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02 August 2021

Tombow Talks to Betty Etiquette

Rebecca Cahill Roots aka Betty Etiquette is a lettering artist and illustrator living in South East London with her husband and two children. Rebecca grew up in Cambridgeshire and moved down to London for University. Rebecca started her business ‘Betty Etiquette’ after working behind the scenes in theatre for years, she began to miss illustration and design so she took the leap and went part-time to launch her business which is now her full time job. Rebecca now has two books about lettering, teaches lettering workshops and runs calligraphy events. We were lucky enough to catch up with Rebecca to discuss all things lettering and illustration…

 

Did you always want to be an artist?

I grew up in a house full of creativity. We had one fairly dodgy TV that occasionally worked and no computer games so my siblings and I were always drawing, making, sewing and crafting. When I went to University I wasn’t sure whether to study theatre or art as I loved them both. I think at the time there was not much support for artists to make a living from their work so it felt safer to go into theatre. Although I spent many happy years working in theatre I really missed drawing and lettering so slowly started to produce my own work and went freelance to be able to try and set up my own business. On the days I get to draw and paint I sleep better and feel calmer so I guess a career as an artist was the right thing to work towards after all.

 

When did you discover your love for lettering?

I have always loved creating decorative lettering. As soon as I realised you could turn your lettering into little works of art and not just informative words, I was hooked. In Primary school I used to be the one everyone would ask to write their name on their workbooks and I often got told off for making the titles look nice but not concentrating on the actual essay or research. Over the years I took different calligraphy courses and built up sketchbook after sketchbook full of practise lettering. There are so many different styles and techniques that it still continues to excite me and make me want to learn more.

 

What advice would you give to anyone wanting to learn hand lettering?

There is no bad mark you can put on a page when you are learning lettering, it is all good practise. I think lettering can be frustrating for people at first as we can already write, so our brain tells us we will be able to crack it really easily. But it is a new skill and you will need to use pens and brushes in a different way so be gentle with yourself as you learn.

Also buy good equipment when you’re starting out. Try not to get the cheapest brand because you get more colours in the pack or more brushes. Good quality pens and materials will help you form your letters correctly and produce more exciting work.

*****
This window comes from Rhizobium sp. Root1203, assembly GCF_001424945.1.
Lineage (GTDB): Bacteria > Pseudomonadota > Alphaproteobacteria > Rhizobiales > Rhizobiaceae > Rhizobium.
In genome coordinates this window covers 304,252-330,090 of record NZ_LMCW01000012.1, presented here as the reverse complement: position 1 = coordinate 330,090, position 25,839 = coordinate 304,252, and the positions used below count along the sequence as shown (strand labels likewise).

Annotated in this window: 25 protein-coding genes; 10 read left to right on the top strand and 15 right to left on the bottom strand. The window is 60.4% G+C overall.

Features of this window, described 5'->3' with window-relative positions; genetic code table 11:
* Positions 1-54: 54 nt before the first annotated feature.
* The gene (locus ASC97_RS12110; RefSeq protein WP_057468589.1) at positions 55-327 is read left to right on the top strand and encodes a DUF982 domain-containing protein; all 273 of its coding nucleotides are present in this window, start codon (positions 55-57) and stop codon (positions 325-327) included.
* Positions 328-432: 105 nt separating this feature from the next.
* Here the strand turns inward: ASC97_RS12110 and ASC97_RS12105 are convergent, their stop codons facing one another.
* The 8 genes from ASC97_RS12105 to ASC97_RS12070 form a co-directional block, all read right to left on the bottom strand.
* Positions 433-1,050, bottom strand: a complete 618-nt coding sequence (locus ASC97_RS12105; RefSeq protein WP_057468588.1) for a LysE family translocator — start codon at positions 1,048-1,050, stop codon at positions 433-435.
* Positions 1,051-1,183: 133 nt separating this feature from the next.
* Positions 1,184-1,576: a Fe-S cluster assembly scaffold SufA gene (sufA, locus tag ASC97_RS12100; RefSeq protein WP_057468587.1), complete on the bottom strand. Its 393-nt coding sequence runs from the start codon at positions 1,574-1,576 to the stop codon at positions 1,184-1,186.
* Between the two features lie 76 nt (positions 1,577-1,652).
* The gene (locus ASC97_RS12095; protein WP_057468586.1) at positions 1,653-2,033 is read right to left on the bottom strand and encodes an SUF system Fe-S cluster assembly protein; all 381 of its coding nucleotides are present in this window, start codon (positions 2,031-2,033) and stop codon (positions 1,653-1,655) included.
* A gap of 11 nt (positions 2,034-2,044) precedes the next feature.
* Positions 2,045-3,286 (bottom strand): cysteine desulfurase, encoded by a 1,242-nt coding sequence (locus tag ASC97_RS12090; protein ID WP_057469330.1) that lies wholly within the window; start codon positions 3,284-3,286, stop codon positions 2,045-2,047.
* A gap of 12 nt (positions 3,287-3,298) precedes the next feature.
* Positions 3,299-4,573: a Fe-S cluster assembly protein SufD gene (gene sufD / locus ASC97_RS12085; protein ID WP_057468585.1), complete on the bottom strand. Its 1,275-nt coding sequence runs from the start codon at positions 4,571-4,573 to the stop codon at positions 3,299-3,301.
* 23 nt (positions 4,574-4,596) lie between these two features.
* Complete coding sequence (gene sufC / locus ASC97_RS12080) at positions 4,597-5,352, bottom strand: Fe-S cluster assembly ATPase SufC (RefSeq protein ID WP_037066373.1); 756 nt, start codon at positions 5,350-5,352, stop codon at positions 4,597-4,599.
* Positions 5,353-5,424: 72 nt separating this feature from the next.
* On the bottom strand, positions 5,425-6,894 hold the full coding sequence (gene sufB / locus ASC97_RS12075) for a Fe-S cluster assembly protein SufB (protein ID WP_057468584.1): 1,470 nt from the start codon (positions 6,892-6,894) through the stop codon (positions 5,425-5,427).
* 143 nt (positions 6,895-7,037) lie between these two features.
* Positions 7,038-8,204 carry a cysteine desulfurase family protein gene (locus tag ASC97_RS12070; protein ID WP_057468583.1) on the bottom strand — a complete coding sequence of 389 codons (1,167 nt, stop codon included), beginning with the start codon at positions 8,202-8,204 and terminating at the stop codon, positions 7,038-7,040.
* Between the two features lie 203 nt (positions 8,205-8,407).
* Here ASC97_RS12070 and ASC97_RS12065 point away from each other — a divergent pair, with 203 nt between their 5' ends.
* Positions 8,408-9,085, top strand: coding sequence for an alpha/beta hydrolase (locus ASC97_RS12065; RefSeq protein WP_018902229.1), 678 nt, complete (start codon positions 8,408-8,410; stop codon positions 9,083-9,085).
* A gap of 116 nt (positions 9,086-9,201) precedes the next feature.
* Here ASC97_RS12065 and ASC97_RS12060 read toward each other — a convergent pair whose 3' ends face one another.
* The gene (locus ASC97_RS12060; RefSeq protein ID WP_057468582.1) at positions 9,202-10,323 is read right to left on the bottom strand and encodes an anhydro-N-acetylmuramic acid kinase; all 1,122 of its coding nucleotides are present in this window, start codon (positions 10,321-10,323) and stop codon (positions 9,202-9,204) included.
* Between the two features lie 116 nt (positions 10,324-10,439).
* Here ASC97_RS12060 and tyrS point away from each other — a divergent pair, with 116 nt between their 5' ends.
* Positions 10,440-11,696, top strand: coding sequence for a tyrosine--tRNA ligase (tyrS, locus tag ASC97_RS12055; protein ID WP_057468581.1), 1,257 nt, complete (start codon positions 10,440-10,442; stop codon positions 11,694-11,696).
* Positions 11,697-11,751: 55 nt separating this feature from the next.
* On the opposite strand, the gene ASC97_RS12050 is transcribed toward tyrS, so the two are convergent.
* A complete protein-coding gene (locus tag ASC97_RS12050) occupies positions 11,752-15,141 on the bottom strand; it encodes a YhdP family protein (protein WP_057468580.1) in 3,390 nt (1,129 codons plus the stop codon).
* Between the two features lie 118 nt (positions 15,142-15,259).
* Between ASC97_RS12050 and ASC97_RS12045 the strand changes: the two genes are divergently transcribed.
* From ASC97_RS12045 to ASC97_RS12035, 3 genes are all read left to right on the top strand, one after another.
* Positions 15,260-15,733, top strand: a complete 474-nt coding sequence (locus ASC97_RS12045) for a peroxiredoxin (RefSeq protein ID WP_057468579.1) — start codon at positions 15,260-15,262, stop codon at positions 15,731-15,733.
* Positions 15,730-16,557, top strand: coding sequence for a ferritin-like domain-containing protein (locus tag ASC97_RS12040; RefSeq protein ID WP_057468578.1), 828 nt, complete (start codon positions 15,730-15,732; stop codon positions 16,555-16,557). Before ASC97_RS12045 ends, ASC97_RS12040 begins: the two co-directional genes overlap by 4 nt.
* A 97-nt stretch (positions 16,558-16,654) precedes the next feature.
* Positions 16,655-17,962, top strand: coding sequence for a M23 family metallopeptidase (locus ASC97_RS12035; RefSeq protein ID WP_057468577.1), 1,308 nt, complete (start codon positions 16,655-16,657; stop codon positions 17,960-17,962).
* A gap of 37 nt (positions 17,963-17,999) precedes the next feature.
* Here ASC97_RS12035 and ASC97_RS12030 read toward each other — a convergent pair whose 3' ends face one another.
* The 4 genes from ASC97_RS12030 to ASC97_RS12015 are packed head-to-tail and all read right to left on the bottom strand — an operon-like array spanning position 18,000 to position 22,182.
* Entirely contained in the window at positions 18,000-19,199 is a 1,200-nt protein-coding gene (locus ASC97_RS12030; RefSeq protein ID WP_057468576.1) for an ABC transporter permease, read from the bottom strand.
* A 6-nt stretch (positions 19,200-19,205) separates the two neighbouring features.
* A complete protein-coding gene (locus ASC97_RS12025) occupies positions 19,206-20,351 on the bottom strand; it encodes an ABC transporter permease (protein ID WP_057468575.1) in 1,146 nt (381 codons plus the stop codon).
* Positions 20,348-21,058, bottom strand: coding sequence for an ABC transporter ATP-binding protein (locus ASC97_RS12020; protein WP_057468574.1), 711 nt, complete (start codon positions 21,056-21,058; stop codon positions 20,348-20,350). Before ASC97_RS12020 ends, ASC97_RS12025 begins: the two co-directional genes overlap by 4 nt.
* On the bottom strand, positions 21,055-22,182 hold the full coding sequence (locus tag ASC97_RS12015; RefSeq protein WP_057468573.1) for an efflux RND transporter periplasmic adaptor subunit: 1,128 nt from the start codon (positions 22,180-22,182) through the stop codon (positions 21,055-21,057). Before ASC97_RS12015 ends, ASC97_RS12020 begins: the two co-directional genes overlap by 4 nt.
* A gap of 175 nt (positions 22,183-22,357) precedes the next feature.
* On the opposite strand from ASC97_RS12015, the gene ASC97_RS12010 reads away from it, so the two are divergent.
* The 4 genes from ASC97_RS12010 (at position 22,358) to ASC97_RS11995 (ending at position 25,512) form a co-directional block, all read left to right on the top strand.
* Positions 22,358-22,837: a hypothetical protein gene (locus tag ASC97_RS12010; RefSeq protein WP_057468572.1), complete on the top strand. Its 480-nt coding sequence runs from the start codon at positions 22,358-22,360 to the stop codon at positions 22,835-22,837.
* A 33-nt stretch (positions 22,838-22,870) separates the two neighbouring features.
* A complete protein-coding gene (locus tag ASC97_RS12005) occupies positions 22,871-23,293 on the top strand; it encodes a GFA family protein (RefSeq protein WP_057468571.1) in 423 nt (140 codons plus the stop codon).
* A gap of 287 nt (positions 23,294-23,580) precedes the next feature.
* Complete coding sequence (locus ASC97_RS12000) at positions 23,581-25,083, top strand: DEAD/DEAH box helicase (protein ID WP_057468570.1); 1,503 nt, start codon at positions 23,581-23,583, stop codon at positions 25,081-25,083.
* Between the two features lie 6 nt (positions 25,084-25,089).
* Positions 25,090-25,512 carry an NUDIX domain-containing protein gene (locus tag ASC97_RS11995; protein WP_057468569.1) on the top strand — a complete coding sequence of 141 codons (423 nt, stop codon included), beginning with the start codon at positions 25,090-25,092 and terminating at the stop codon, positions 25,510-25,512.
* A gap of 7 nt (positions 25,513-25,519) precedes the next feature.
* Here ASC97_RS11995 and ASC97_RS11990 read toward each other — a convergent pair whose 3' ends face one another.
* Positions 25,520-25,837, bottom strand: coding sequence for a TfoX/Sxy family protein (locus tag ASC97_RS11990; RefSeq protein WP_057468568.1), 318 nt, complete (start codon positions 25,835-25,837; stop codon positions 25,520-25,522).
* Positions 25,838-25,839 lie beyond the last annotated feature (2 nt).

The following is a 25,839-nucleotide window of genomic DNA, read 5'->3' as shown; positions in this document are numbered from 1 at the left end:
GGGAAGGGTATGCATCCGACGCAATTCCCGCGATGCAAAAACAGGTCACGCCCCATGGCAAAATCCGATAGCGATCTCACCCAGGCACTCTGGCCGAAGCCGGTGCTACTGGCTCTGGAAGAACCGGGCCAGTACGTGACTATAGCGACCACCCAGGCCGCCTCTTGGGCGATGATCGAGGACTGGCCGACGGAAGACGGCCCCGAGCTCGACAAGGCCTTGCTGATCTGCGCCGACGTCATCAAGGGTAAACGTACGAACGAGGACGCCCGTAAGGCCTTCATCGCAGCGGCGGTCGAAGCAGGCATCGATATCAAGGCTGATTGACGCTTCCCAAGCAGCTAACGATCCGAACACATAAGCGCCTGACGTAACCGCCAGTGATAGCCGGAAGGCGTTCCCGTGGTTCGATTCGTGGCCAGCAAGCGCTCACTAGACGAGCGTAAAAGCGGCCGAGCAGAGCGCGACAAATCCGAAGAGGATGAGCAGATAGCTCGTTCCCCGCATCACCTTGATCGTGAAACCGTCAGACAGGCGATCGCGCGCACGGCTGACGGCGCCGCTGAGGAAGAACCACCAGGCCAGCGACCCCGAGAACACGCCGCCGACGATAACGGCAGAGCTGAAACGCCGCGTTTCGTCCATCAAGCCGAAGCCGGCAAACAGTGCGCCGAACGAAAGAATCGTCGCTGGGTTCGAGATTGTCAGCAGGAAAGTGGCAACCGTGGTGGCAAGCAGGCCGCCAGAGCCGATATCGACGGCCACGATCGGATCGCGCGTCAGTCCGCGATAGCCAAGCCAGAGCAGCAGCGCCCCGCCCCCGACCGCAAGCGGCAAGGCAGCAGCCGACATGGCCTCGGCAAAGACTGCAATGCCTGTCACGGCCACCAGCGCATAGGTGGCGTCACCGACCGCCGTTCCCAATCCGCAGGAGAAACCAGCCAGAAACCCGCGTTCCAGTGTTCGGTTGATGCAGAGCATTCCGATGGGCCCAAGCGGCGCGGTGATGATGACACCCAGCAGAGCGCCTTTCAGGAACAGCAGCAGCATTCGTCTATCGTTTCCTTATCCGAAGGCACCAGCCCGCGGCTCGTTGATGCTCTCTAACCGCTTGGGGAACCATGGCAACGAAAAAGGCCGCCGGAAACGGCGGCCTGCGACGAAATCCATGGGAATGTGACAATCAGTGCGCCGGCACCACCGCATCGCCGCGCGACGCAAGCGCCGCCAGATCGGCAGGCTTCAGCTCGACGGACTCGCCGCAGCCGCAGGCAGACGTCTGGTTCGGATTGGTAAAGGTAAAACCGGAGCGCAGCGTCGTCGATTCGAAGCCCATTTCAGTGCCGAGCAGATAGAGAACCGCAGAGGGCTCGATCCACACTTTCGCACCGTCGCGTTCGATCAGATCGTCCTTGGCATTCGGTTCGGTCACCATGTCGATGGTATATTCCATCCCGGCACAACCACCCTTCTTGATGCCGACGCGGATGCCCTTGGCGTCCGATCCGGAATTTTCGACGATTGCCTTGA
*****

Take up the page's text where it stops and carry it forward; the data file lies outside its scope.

How do you use Tombow products in your work and which products do you like best?

I use Tombow ABT pens for all my lettering mock-ups and practise work. They flow so well and can blend so well that they are perfect for lots of different lettering styles. I also use the Tombow Fudenosuke black pens daily for illustration and notes. They have a fine tip so can be used for more delicate lines and lettering.

The Tombow erasers are all brilliant and stop damage to your paper when you have to correct something. They are a staple in my materials kit.

 

Proudest moment of your career to date?

A friend sending me a picture of my first book in a bookshop in New York that I love. It was an incredible feeling to think that it was out there sitting on shelves around the world.

What is the biggest challenge you have faced during your career?

Balancing being a mum and running a small business. It is a constant juggle to know how to use the time I have in the best way and not lose confidence in my work. I have seen companies that I have worked with for years simply stop contacting me with opportunities as soon as I have said I’m pregnant. It’s an odd feeling and takes lots of energy to try and prove to them and yourself that you are still good enough to produce great work.

If you feel like this, get a good group of cheerleaders around you to keep you going. And if you can’t find one, contact me and I’ll be your number one fan when you need one.

Quick Fire Questions

Favourite Quote? 

“What are you going to do with your one wild and precious life?” – Mary Oliver.

 

Pen or Pencil? 

Pen (a Tombow Fudenosuke Hard Tip if I had the choice).

 

Favourite thing to draw? 

Vintage shop fronts.

 

Best advice you have ever received?

Listen first.

 

If you could have dinner with three artists (past or present) who would they be?

Jean-Michel Basquiat, Vanessa Bell and Sonia Delaunay.

Tombow Talks to Betty Etiquette - Tombow
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